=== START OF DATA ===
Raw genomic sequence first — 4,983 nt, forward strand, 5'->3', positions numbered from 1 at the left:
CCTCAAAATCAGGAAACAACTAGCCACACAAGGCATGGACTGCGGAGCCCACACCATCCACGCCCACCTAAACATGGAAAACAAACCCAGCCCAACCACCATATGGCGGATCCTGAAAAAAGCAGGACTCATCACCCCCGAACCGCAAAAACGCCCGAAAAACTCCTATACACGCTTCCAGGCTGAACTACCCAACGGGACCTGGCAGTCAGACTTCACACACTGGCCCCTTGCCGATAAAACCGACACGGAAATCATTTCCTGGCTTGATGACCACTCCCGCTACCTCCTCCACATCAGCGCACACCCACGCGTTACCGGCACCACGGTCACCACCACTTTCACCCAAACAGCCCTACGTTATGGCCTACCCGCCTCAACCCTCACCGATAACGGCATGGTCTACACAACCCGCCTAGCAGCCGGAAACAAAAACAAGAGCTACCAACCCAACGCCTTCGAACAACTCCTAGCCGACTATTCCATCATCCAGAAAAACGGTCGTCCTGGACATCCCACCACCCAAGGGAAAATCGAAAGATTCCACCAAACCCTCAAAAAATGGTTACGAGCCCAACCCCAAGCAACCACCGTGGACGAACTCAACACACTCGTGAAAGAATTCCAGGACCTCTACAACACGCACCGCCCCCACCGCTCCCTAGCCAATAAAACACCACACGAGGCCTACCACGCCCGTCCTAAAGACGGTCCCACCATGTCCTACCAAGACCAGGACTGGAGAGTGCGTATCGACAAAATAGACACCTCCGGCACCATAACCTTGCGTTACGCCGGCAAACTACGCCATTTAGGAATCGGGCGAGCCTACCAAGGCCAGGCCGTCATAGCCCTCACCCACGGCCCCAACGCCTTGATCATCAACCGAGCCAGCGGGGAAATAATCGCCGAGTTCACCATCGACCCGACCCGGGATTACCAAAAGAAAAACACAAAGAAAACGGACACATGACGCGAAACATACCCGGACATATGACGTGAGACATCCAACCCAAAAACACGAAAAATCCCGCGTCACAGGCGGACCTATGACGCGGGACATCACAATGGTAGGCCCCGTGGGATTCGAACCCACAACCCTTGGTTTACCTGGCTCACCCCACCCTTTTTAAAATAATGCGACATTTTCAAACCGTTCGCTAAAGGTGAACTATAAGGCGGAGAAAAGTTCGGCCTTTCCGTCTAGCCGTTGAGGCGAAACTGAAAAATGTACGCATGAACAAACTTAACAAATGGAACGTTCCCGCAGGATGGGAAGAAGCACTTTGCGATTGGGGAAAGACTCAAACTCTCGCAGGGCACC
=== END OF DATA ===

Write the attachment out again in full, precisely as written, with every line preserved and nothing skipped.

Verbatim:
Raw genomic sequence first — 4,983 nt, forward strand, 5'->3', positions numbered from 1 at the left:
CCTCAAAATCAGGAAACAACTAGCCACACAAGGCATGGACTGCGGAGCCCACACCATCCACGCCCACCTAAACATGGAAAACAAACCCAGCCCAACCACCATATGGCGGATCCTGAAAAAAGCAGGACTCATCACCCCCGAACCGCAAAAACGCCCGAAAAACTCCTATACACGCTTCCAGGCTGAACTACCCAACGGGACCTGGCAGTCAGACTTCACACACTGGCCCCTTGCCGATAAAACCGACACGGAAATCATTTCCTGGCTTGATGACCACTCCCGCTACCTCCTCCACATCAGCGCACACCCACGCGTTACCGGCACCACGGTCACCACCACTTTCACCCAAACAGCCCTACGTTATGGCCTACCCGCCTCAACCCTCACCGATAACGGCATGGTCTACACAACCCGCCTAGCAGCCGGAAACAAAAACAAGAGCTACCAACCCAACGCCTTCGAACAACTCCTAGCCGACTATTCCATCATCCAGAAAAACGGTCGTCCTGGACATCCCACCACCCAAGGGAAAATCGAAAGATTCCACCAAACCCTCAAAAAATGGTTACGAGCCCAACCCCAAGCAACCACCGTGGACGAACTCAACACACTCGTGAAAGAATTCCAGGACCTCTACAACACGCACCGCCCCCACCGCTCCCTAGCCAATAAAACACCACACGAGGCCTACCACGCCCGTCCTAAAGACGGTCCCACCATGTCCTACCAAGACCAGGACTGGAGAGTGCGTATCGACAAAATAGACACCTCCGGCACCATAACCTTGCGTTACGCCGGCAAACTACGCCATTTAGGAATCGGGCGAGCCTACCAAGGCCAGGCCGTCATAGCCCTCACCCACGGCCCCAACGCCTTGATCATCAACCGAGCCAGCGGGGAAATAATCGCCGAGTTCACCATCGACCCGACCCGGGATTACCAAAAGAAAAACACAAAGAAAACGGACACATGACGCGAAACATACCCGGACATATGACGTGAGACATCCAACCCAAAAACACGAAAAATCCCGCGTCACAGGCGGACCTATGACGCGGGACATCACAATGGTAGGCCCCGTGGGATTCGAACCCACAACCCTTGGTTTACCTGGCTCACCCCACCCTTTTTAAAATAATGCGACATTTTCAAACCGTTCGCTAAAGGTGAACTATAAGGCGGAGAAAAGTTCGGCCTTTCCGTCTAGCCGTTGAGGCGAAACTGAAAAATGTACGCATGAACAAACTTAACAAATGGAACGTTCCCGCAGGATGGGAAGAAGCACTTTGCGATTGGGGAAAGACTCAAACTCTCGCAGGGCACC